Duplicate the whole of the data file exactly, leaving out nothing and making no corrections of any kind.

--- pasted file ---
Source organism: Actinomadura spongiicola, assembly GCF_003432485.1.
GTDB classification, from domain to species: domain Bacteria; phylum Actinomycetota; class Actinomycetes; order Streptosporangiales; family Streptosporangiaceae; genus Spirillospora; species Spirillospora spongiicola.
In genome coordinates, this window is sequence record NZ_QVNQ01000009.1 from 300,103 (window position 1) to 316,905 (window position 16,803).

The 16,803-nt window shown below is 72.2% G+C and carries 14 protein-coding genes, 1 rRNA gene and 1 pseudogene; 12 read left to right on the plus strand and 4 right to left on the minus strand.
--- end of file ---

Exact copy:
Source organism: Actinomadura spongiicola, assembly GCF_003432485.1.
GTDB classification, from domain to species: domain Bacteria; phylum Actinomycetota; class Actinomycetes; order Streptosporangiales; family Streptosporangiaceae; genus Spirillospora; species Spirillospora spongiicola.
In genome coordinates, this window is sequence record NZ_QVNQ01000009.1 from 300,103 (window position 1) to 316,905 (window position 16,803).

The 16,803-nt window shown below is 72.2% G+C and carries 14 protein-coding genes, 1 rRNA gene and 1 pseudogene; 12 read left to right on the plus strand and 4 right to left on the minus strand.